It is not haraam for the questioner to adopt the opinion that is in accordance with his desires and suits him, if those who issue this fatwa are scholars whose knowledge and religious commitment are trustworthy in his opinion.
Shaykh Muhammad as-Saalih al-‘Uthaymeen (may Allah have mercy on him) said to someone who had asked someone else before asking him:
He should not ask again, because if a man asks a question of a scholar whose knowledge and religious commitment he trusts, and believes that what he says is true, then it is not permissible for him to turn to another scholar to ask him for a different opinion, because this comes under the heading of toying with the religion and law of Allah, may He be glorified and exalted.
What I advise this man – and others – to do is, if he has asked a scholar whose knowledge and religious commitment he trusts, and he believes that what he tells him about this matter is true, is not to then ask someone else after that and act upon what the latter advises him, because he thinks that what he said is correct and true. That is unless he has heard from someone – without asking for a fatwa – a view that is contrary to that fatwa, and the one from whom he heard it has evidence for it. In that case, there is nothing wrong with asking him in order to discuss it with him. So he can say: You said such and such, and you quoted such and such as evidence for it, but I was given a fatwa saying such and such, so what is your response? Because these are very important issues and we see some people asking for fatwas from a number of scholars, either to find out the easiest option and the one that is closest to his own whims and desires, or to play off the opinions of the scholars against one another. All of that comes under the heading of toying with the religion.
End quote from Fataawa Noor ‘ala ad-Darb (tape no. 25)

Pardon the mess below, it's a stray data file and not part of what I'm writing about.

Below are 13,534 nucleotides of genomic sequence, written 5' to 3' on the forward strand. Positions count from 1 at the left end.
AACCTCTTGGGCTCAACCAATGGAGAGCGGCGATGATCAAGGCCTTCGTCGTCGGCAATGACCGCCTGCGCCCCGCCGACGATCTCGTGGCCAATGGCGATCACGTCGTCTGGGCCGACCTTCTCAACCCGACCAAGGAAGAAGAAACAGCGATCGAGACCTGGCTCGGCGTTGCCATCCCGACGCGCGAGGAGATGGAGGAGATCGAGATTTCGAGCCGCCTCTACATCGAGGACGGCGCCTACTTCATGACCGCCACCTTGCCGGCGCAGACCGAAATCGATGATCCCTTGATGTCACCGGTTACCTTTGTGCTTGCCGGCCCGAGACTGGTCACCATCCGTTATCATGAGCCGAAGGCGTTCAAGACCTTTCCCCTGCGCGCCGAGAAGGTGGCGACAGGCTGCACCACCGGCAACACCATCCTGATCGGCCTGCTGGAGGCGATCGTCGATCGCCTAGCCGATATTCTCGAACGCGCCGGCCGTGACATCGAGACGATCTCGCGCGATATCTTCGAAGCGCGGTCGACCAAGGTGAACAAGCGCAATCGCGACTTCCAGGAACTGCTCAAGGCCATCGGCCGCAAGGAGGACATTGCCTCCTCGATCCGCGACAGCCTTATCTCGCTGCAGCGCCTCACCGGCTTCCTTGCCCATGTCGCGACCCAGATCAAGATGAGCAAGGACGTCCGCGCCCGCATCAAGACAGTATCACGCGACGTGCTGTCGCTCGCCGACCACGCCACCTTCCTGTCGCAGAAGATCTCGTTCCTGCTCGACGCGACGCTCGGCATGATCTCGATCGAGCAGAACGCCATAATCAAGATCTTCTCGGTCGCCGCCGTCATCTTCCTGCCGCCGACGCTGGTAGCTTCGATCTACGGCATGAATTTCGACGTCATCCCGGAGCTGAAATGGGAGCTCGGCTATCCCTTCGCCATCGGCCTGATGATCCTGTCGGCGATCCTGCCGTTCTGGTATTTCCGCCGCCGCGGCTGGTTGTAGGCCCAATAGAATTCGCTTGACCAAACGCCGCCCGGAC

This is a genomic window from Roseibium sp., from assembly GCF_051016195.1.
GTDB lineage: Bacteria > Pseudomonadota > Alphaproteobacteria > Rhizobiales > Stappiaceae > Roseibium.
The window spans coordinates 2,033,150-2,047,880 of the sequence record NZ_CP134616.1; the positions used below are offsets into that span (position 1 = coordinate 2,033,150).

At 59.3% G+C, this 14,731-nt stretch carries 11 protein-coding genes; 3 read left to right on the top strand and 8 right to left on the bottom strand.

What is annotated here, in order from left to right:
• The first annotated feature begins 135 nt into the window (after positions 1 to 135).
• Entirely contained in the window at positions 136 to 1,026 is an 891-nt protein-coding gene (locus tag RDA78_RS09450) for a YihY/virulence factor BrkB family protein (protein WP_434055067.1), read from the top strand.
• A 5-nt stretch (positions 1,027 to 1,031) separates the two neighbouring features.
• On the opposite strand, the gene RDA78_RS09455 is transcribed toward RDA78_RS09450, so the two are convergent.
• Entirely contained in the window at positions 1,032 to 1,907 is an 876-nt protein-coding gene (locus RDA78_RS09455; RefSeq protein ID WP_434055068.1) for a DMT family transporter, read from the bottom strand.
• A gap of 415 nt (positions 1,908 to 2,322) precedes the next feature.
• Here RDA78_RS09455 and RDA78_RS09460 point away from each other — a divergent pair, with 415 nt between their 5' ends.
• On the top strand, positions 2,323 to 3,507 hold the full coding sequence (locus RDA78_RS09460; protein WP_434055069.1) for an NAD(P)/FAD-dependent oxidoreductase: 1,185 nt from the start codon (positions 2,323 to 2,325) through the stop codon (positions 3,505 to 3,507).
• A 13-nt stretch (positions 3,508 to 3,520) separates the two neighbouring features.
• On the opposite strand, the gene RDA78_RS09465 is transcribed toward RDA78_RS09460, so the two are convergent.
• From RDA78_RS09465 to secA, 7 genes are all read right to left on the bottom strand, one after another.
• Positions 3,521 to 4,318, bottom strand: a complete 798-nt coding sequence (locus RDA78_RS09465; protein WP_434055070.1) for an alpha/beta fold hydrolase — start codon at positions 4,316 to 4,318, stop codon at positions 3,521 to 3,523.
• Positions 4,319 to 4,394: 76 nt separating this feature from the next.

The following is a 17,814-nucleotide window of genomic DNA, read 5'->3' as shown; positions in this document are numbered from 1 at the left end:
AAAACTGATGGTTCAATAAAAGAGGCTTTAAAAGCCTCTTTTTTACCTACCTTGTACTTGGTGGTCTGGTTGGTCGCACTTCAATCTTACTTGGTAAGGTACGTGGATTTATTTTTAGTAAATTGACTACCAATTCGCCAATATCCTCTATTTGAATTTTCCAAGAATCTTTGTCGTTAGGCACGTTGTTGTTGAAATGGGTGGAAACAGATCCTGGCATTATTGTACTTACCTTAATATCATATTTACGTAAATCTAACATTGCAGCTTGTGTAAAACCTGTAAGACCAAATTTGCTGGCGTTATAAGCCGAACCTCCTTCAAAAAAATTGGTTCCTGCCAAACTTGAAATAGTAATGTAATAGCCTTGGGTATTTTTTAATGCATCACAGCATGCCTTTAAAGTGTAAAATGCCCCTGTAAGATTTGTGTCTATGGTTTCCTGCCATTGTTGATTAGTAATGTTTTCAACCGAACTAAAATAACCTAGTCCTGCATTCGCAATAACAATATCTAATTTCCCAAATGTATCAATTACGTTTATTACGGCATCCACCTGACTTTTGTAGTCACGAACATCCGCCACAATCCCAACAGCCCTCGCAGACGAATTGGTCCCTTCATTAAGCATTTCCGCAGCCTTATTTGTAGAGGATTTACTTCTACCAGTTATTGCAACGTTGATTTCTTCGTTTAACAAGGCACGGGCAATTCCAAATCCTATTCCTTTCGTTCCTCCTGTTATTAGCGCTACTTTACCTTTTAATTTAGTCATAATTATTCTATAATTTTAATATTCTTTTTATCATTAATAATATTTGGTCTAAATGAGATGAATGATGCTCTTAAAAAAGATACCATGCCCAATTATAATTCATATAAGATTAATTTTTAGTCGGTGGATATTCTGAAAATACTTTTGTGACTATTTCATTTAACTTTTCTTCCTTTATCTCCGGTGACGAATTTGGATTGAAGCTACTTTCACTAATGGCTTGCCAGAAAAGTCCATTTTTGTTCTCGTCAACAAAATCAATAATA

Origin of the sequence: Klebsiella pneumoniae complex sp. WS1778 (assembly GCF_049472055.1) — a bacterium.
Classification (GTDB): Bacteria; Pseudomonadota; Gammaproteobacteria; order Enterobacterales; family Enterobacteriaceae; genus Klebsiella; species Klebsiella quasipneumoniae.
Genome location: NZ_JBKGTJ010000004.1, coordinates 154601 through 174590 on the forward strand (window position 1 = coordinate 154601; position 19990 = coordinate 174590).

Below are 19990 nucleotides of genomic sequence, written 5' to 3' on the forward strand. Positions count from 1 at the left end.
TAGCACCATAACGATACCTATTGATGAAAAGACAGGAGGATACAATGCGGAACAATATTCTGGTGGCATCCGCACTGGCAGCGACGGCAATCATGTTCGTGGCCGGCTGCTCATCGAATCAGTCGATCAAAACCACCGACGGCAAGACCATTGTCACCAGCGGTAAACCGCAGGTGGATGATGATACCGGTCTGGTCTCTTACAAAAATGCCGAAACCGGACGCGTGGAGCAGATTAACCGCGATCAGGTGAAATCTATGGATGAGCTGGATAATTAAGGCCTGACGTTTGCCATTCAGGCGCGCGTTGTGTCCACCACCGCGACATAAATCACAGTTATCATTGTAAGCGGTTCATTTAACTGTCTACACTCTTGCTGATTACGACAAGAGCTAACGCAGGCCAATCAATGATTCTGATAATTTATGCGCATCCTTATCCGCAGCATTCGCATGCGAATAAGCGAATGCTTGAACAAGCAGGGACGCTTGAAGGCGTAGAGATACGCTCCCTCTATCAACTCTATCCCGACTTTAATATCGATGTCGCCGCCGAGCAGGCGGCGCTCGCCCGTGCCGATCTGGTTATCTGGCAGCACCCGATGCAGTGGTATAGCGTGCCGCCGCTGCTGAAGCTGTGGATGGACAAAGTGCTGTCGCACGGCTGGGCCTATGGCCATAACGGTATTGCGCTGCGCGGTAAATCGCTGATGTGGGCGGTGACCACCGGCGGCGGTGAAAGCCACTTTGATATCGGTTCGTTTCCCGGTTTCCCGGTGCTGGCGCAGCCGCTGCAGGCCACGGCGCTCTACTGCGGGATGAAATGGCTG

With regard to conditional divorce, if the intention behind it is divorce itself, then it counts as such. If the intention was to encourage the wife to do something or to prevent her from doing something, then it does not count as such, as is the view followed on this website and in the fatwas of some of the scholars.
In the case of this conditional divorce that was intended for such a purpose, expiation for breaking an oath (kafaarat yameen) is required, as we explained in the answer to question no. 82400.
With regard to divorce during a period of purity in which the husband had intercourse with her, or during her menses, what we on this website think most likely to be correct is that this does not count as such. Please see the answers to questions no. 72417 and 106328.
If the husband utters the word of divorce without intending to, let alone having decided on divorce, then it does not count as such.
Shaykh Ibn ‘Uthaymeen (may Allah have mercy on him) said, commenting on the meaning of the verse in which Allah, may He be exalted, says (interpretation of the meaning), “Allah will not call you to account for that which is unintentional in your oaths, but He will call you to account for that which your hearts have earned. And Allah is Oft-Forgiving, Most-Forbearing” [al-Baqarah 2:225]:
Among the things we learned from this verse is that a person will not be brought to account for what he did not intend in the words he uttered. This is an important principle that has to do with many matters, including cases where the word of divorce come from his lips without him intending it to; in that case his wife is not divorced. And if he issues a divorce in a state of extreme anger, his wife is not divorced.
Tafseer Soorat al-Baqarah (3/93)
Finally, what we think is:
1. If the husband has been given a fatwa by a shaykh or Islamic organisation stating that the divorce does not count as such, then that is the case.
2. What the wife thinks does not matter according to the rulings having to do with divorce. Rather what matters is what the husband thinks if he is a seeker of knowledge. Otherwise you should follow the fatwa of a scholar whose knowledge and religious commitment you trust.
And Allah knows best.